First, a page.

Why it matters: There has been very little hard data on who is carrying handguns and why, said one of the UW study's lead authors, Ali Rowhani-Rahbar.
By the numbers: The majority of people who carry loaded weapons — 7 of 10 — said they do so as protection against other people.
- Approximately 16 million adult handgun owners reported carrying a loaded weapon at least once in a given month, compared with 9 million in 2015.
- The total number of adults owning handguns increased from 38 million in 2015 to 53 million in 2019.
What we're watching: "The next step is to ask what is the impact on public health and public safety when guns are easier to carry," Rowhani-Rahbar told Axios. "In a situation where you have a fight, do they contribute to the escalation and make it more lethal?"
3. Video games offer more gender options
Developers of some of the world's most popular video games are expanding the tools players use to create characters: downplaying gendered terms and untethering options for body types, voice and other characteristics from gender selection, Axios' Stephen Totilo reports.
Why it matters: The shift is part of a trend by the industry to be more inclusive to a wider set of players by letting them see themselves in the games they play.
Details: A pre-release update for World of Warcraft Dragonflight renames "male" and "female" options in its character creator as "body type 1" and "body type 2."
- Earlier this year, The Sims 4, which plays out like a virtual dollhouse, began to let players customize pronouns — she/her, he/him, they/them — for the Sims characters they create.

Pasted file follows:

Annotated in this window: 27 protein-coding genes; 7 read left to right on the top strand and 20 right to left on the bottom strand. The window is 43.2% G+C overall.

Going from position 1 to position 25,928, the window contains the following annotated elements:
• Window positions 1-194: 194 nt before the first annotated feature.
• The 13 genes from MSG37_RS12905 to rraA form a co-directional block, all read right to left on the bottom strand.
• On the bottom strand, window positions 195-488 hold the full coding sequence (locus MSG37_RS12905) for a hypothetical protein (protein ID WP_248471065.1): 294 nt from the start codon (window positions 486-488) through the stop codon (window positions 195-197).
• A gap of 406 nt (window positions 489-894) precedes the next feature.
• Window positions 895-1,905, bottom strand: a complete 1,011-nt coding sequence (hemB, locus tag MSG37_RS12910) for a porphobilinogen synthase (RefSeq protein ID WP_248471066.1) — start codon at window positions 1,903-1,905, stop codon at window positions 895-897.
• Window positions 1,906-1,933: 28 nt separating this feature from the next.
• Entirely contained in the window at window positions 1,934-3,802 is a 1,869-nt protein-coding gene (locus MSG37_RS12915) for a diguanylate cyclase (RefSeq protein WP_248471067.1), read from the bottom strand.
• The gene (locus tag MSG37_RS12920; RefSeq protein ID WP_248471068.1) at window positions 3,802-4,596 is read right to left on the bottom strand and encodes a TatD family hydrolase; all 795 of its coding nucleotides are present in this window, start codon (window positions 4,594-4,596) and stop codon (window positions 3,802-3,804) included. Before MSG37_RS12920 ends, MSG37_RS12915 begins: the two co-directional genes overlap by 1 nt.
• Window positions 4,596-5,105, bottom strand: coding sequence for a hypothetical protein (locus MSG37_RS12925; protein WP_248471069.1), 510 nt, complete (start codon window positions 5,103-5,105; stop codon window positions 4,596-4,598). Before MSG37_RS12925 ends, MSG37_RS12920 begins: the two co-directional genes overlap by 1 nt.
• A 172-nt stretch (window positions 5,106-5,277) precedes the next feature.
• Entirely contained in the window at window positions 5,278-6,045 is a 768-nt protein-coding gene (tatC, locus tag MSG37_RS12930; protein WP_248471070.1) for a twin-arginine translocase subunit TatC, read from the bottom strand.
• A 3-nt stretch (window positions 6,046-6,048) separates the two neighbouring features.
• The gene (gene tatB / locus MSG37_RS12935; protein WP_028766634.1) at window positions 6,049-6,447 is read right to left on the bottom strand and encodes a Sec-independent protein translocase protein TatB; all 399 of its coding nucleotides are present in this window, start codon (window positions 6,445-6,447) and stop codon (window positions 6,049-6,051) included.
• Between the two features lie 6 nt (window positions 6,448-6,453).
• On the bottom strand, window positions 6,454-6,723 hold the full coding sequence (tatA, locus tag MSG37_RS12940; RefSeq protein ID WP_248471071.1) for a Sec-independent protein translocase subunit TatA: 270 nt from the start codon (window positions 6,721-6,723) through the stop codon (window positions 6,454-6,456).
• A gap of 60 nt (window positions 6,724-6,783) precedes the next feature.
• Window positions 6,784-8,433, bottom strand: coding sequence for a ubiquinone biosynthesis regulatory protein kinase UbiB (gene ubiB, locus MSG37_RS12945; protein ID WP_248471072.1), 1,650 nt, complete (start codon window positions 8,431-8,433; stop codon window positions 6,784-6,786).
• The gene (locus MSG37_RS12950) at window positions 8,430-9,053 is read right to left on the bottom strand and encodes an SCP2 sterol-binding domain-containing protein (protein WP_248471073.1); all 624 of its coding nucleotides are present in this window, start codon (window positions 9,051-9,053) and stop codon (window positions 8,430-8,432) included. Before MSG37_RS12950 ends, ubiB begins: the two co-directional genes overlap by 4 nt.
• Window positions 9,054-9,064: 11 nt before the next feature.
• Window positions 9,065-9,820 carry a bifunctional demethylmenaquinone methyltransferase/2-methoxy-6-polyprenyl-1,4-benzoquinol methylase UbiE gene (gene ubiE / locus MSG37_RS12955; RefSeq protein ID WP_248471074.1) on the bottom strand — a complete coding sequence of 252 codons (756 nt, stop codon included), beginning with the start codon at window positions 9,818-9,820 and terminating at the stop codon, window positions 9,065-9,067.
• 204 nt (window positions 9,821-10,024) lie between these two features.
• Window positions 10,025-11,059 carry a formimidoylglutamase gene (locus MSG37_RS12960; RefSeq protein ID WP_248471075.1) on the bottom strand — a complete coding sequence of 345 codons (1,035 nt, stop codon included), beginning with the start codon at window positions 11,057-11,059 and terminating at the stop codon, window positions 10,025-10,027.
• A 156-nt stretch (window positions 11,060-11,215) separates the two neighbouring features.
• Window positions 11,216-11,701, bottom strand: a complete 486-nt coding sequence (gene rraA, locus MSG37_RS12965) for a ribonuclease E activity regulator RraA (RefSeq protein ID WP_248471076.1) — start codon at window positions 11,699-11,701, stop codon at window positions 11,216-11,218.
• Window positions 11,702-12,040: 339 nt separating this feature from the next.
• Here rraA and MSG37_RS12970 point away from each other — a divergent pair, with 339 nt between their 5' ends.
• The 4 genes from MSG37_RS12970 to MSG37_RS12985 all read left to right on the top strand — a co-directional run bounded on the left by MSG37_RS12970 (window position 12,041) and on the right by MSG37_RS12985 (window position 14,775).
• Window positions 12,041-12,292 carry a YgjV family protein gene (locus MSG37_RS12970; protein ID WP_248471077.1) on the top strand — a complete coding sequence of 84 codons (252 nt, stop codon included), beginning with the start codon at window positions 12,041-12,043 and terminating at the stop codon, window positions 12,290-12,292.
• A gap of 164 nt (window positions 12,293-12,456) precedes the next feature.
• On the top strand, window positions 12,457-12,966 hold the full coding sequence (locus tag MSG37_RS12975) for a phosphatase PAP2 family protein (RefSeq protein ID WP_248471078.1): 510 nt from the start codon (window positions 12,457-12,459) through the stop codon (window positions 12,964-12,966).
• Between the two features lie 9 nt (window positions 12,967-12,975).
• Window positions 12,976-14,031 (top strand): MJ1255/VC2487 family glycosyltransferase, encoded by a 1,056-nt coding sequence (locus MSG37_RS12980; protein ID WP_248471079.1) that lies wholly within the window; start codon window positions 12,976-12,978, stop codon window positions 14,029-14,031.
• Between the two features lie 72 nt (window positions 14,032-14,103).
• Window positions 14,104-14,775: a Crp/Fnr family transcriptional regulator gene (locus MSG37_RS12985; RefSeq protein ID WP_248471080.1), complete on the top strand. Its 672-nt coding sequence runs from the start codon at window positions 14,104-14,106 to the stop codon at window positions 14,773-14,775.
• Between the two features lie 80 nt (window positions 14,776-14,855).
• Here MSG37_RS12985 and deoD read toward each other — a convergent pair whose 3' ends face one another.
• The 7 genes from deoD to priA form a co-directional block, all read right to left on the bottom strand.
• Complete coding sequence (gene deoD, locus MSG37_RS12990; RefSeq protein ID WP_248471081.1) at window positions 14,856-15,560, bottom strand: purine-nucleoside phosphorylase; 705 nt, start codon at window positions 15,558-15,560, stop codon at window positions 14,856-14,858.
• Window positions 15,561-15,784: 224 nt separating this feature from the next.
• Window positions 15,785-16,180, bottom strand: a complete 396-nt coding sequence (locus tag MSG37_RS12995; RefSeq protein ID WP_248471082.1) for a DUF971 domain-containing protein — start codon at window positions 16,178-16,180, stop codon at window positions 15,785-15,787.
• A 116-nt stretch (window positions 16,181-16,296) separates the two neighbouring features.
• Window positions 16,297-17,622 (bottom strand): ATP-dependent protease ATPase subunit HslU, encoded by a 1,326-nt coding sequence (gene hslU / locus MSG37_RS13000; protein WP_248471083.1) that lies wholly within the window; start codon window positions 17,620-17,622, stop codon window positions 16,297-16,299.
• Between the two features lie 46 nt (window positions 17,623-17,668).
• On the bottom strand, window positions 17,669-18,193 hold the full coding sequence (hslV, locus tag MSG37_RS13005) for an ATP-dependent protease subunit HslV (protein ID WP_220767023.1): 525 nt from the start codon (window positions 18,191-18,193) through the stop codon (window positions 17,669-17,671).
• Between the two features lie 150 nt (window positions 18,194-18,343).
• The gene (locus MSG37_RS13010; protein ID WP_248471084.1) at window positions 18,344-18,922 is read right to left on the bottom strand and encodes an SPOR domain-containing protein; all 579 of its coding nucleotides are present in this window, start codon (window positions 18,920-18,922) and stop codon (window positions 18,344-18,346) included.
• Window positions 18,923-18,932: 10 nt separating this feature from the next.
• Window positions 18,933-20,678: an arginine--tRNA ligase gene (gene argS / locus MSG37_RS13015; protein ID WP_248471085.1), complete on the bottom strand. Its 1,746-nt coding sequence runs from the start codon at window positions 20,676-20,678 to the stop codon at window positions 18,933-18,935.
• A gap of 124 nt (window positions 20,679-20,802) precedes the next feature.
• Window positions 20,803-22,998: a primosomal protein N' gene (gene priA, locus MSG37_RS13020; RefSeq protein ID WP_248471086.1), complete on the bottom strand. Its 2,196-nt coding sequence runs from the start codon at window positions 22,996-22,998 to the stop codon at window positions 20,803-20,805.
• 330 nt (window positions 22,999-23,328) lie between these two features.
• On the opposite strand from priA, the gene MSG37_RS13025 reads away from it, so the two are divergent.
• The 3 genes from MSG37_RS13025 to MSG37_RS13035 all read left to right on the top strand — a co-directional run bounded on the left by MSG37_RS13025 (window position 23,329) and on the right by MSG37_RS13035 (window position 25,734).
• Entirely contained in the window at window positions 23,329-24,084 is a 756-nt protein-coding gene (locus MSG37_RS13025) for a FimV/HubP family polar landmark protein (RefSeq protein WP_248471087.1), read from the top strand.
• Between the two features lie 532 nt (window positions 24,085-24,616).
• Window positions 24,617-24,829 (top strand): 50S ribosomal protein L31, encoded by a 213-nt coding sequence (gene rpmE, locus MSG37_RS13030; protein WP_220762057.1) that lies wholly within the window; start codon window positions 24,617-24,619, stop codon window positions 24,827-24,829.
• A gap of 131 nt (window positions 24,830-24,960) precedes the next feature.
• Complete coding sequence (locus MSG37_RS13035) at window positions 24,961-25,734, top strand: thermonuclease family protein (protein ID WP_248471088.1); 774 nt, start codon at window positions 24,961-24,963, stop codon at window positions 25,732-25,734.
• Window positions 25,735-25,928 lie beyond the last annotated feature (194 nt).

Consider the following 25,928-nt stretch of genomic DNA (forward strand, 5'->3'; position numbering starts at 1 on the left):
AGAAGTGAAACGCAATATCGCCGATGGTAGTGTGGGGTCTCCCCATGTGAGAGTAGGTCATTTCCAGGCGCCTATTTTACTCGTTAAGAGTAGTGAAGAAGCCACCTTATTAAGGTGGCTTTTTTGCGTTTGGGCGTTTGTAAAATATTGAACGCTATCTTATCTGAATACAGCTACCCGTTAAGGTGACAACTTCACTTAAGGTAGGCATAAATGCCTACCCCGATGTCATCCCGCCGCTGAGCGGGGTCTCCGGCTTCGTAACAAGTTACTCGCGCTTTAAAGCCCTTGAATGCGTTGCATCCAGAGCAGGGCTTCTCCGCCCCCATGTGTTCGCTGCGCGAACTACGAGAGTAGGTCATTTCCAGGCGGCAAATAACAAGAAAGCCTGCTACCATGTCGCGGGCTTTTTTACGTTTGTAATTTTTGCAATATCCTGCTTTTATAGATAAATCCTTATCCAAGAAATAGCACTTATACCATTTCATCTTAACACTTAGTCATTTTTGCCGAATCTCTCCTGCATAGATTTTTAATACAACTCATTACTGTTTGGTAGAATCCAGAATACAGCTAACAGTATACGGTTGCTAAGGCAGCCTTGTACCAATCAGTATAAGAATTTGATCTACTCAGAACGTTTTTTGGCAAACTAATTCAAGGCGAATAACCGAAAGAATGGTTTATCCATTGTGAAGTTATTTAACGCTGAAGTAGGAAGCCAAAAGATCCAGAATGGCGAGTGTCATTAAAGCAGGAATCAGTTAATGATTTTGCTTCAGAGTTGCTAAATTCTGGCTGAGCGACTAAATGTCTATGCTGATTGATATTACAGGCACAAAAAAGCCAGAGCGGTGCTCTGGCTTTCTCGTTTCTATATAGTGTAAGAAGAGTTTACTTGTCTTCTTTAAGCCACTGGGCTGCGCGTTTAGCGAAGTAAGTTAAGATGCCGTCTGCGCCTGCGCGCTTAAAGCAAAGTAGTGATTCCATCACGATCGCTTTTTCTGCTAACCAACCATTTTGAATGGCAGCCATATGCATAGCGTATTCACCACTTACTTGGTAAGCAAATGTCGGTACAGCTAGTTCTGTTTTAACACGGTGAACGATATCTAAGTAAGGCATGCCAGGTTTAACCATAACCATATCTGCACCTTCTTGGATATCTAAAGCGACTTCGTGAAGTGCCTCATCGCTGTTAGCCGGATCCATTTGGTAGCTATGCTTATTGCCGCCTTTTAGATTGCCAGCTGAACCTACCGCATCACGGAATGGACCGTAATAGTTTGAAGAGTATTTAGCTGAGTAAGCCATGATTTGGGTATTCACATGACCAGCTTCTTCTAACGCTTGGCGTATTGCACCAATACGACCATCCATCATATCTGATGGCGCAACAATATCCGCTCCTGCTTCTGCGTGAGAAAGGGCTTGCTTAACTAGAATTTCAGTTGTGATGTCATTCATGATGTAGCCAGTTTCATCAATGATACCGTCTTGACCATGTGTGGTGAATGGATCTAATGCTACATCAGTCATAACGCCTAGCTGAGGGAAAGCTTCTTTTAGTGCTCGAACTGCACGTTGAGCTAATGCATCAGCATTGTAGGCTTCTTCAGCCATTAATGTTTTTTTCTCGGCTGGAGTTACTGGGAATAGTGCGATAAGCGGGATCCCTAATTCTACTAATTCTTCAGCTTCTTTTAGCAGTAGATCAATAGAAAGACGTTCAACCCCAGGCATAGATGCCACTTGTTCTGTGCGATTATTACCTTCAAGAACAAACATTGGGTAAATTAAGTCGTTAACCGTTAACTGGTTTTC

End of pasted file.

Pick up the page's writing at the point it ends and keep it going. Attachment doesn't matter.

The upcoming Harry Potter game Hogwarts Legacy has such open-ended character customization tools that players can create trans wizards or witches.
- Its character creator lets players choose body types and voices independently of each other, then lets them select whether their character dorms with "wizards" or "witches."
What they're saying: "A game that requires players to choose between rigidly binary gender options simply no longer reflects the world that we live in," Blair Durkee, the associate director of gaming at GLAAD, tells Axios.
4. Robot camel-jockeys
They take their camel-racing seriously in Qatar, where robot jockeys have replaced children as riders.
- The arrival of big crowds for the FIFA World Cup could kindle broader interest in the "sport of sheikhs," camel-racing enthusiasts hope.
- "Driving parallel to the track, [trainers] control small robot jockeys on the camels' backs and make them pick up speed — a modern innovation to replace the child jockeys who used to perform the dangerous job," Yahoo News reports.
5. An e-bike made of ... plywood?
A woman named Evie Bee — a British "model-maker" who specializes in woodwork and sustainable design — has created a prototype of an electric bicycle with a plywood chassis.
- Electraply "was inspired by my love for the cafe racer and scrambler motorcycles of the past," she writes.
- Made with a wood called Efficiency Poplar from a company called Garnica, Electraply is "a sustainable, strong, yet lightweight bike" inspired by an off-roading motorcycle called the Yamaha SR250, Garnica says.
What's next: Bee says she wants to launch a Kickstarter for Electraply.
A very big thanks to What's Next copy editor Amy Stern.